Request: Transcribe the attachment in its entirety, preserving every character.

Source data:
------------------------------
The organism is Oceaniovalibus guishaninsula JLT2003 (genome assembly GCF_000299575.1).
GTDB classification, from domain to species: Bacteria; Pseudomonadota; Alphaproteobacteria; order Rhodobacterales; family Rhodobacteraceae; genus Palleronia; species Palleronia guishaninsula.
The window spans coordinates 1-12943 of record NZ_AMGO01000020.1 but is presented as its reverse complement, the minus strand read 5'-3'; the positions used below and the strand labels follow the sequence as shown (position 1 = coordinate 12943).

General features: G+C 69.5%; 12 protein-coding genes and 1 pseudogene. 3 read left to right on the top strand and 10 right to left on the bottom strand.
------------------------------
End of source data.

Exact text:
The organism is Oceaniovalibus guishaninsula JLT2003 (genome assembly GCF_000299575.1).
GTDB classification, from domain to species: Bacteria; Pseudomonadota; Alphaproteobacteria; order Rhodobacterales; family Rhodobacteraceae; genus Palleronia; species Palleronia guishaninsula.
The window spans coordinates 1-12943 of record NZ_AMGO01000020.1 but is presented as its reverse complement, the minus strand read 5'-3'; the positions used below and the strand labels follow the sequence as shown (position 1 = coordinate 12943).

General features: G+C 69.5%; 12 protein-coding genes and 1 pseudogene. 3 read left to right on the top strand and 10 right to left on the bottom strand.